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'Getting Out' on stage

DATE: Friday, April 7, 2017

The HCC Theater Department will present the play by Marsha Norman April 20-22 in the Leslie Phillips Theater

HCC students rehearse a scene from "Getting Out."

"Getting Out" begins as the title suggests, with a prisoner being released from jail.  

After eight years of incarceration, the main character, Arlene, is escorted out by the warden. In the very first scene, she returns home and enters a new apartment.

How she copes is the story of the play, as Arlene reconciles her new life with the one she had before.

"It's a commentary on the criminal justice system," said director and Holyoke Community College theater professor Patricia Sandoval, '84, "but it's also a commentary on the will of a woman to find hope and survive in the world against incredible odds."

The Holyoke Community College Theater Department will present "Getting Out," by Marsha Norman, April 20-22, at 7:30 p.m. in the Leslie Phillips Theater, with a 2 p.m. matinee on April 22. The Thursday, April 20, performance will be ASL-interpreted.

Tickets are available at the door: $10 general admission; $8 students and seniors, $5 HCC students and staff.

HCC student Marissa Perez, of Florence, portrays Arlene, whose early struggles and experiences in prison are relayed in flashbacks. Her younger self, "Arlie," played by HCC student Carina Savoie, of Agawam, haunts the stage like an apparition.

As Arlene adjusts, we also learn the unfortunate circumstances that led to Arlie's imprisonment and meet the central figures of her life, including her abusive father, an ex-boyfriend, prison guards, the warden, and the kind chaplain who first called her "Arlene."

"Something will trigger a memory, and then she'll remember what happened to her," Sandoval said.

Norman wrote the play in 1977, but it is as relevant today as it was then, said Sandoval, particularly given the current attention to mass incarceration in the U.S. and controversies over the use of private prisons.

Recidivism rates for those like Arlene are discouraging, Sandoval notes, with something like 75 percent of formerly incarcerated individuals reoffending at some point. 

"We might look at her and say, she's never going to break that cycle," Sandoval said, "but she has a child and she has reasons to make it on the outside."

Sandoval did not update any details to make "Getting Out" more modern. The play includes a reference to former late night talk show legend Johnny Carson and mentions paying a dime to make a call from the corner pay phone.

"I left them," she said. "I always have respect for the playwright. I don't feel entitled to make changes."

And even though the play is set in Kentucky, she did not ask the actors to speak with southern accents. "It's written that way, so it does come across," she said, "but I didn't want to make it that specific. It could be here. It could be anywhere U.S.A."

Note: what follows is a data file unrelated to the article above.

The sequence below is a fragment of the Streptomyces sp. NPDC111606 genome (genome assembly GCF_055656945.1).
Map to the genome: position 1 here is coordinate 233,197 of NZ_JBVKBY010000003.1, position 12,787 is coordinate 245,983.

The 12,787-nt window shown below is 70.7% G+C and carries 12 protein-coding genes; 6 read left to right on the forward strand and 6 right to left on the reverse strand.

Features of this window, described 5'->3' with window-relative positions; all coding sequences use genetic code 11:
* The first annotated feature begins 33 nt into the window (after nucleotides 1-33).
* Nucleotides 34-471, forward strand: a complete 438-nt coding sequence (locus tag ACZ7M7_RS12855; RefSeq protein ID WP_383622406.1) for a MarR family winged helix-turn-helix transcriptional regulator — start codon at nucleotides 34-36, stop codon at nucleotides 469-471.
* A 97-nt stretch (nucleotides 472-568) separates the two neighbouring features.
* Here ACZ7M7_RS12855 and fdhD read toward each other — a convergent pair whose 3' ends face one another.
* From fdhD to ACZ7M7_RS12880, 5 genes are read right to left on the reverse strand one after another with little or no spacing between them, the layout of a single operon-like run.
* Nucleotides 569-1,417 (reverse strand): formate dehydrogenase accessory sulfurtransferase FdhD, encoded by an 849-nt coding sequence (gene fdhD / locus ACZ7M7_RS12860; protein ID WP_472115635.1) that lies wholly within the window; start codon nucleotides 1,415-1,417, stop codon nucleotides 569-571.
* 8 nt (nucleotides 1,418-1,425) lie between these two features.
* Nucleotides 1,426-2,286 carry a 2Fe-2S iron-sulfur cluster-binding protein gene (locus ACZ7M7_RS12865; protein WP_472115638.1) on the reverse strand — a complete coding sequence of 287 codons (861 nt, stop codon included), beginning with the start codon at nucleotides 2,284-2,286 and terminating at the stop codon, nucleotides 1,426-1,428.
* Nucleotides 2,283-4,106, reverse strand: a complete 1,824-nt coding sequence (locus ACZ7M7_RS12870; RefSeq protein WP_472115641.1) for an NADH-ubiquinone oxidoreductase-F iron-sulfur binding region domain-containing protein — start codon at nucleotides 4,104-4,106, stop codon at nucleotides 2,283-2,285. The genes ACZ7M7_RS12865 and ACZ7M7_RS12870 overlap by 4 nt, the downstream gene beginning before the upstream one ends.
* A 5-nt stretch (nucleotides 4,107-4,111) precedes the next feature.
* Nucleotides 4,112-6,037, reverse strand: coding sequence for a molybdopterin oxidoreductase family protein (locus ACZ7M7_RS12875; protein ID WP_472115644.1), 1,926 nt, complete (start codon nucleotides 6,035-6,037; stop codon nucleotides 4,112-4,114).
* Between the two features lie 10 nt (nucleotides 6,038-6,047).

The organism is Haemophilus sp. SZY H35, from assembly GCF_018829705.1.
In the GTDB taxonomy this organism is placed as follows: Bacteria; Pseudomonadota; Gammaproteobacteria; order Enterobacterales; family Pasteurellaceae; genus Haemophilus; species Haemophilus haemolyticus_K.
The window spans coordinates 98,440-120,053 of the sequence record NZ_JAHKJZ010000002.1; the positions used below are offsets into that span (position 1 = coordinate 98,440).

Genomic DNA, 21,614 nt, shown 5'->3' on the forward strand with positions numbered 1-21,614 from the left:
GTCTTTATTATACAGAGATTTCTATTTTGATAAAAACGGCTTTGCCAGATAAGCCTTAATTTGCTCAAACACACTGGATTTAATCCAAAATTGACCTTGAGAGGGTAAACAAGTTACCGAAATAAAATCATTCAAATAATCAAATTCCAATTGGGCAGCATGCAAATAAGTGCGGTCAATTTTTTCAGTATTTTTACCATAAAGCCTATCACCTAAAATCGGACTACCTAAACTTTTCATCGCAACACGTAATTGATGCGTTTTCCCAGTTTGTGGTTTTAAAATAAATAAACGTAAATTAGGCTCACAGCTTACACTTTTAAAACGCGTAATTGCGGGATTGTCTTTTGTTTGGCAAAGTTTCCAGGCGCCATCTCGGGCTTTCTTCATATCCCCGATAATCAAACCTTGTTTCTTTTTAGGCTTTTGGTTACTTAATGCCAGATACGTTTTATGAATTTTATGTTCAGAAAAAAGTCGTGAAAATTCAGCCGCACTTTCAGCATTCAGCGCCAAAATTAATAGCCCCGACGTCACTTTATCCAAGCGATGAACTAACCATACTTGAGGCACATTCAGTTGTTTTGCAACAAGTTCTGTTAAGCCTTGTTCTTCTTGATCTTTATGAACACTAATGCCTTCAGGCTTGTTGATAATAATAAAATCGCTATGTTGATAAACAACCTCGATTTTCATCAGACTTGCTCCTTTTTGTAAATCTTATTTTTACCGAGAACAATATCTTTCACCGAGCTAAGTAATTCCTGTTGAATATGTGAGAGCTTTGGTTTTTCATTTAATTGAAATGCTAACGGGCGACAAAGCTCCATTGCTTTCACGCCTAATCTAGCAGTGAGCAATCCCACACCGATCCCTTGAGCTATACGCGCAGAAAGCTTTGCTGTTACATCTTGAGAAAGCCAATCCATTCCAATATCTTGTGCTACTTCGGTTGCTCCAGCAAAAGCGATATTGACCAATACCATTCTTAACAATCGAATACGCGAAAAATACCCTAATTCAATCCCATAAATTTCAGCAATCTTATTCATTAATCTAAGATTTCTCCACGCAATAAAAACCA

Sandoval chose "Getting Out" to fit in with this being the "Year of the Woman" in the HCC Theater Department. It started in September with a 24-hour-theater festival put on by HCC theater alumni as a tribute to Leslie Phillips, a beloved theater teacher who died in 1988. HCC alumna Denise Boutin, '77, directed "American Daughter" by Wendy Wasserstein for HCC's Fall production.

Sandoval wanted to direct "Getting Out," she said, because it was not just written by a woman but featured a woman as the central character.

"That was our theme," said Sandoval, "women playwrights; women directors; women's struggles."

The play's subject also synched with a focus on criminal justice under way on campus and in the larger community.

HCC has been partnering with public libraries in Hampshire and Hampden counties this spring to take a semester-long look at prison life in America. For their annual "community read," called "Hamptons + Holyoke Read," area libraries chose Orange is the New Black, the memoir that inspired the popular Netflix series "Orange is the New Black."

At HCC, students are studying the book in a Learning Community course called "Orange is the New Black: The Real Story," and HCC's Criminal Justice Department has sponsored a series of events this semester focusing on mass incarceration, including a screening last month of the documentary "13th," about racial inequities in U.S. prisons, and a panel discussion on criminal justice reform scheduled for April 12. 

The Cast: 

Arlene: Marissa Perez
Arlie: Carina Savoie
Guard 1, Evan: Simeon Brown
Bennie: Paul Matica
Guard 2, Caldwell: Damien Crockett
Doctor: Alora Machuca
Mother: Deborah Uller
School Principal: Jeremy Routhier
Ronnie: Matt Grover
Carl: Patrick Ryan
Warden: Mary Callahan
Ruby: Jametta Bailey-Hailey
Guard 3: Jessica Burgos
Guard 4: Daniel Alban
Voices: Marcus Hickley, Chloe Soto, Keshana Paris

The Holyoke Community College Theater Department will present "Getting Out," by Marsha Norman, April 20-22, at 7:30 p.m. in the Leslie Phillips Theater, with a 2 p.m. matinee on April 22.

The Thursday, April 20, performance will be ASL-interpreted.

Tickets are available at the door: $10 general admission; $8 students and seniors, $5 HCC students and staff.

STORY and PHOTOS by CHRIS YURKO: (Top) HCC students Carina Savoie, left, Paul Matica, Marissa Perez, and Patrick Ryan, rehearse a scene from "Getting Out." (Thumbnail) Marissa Perez, of Florence, plays the main character Arlene, a woman just out of prison; Carina Savoie, of Agawam, plays Arlie, her younger self.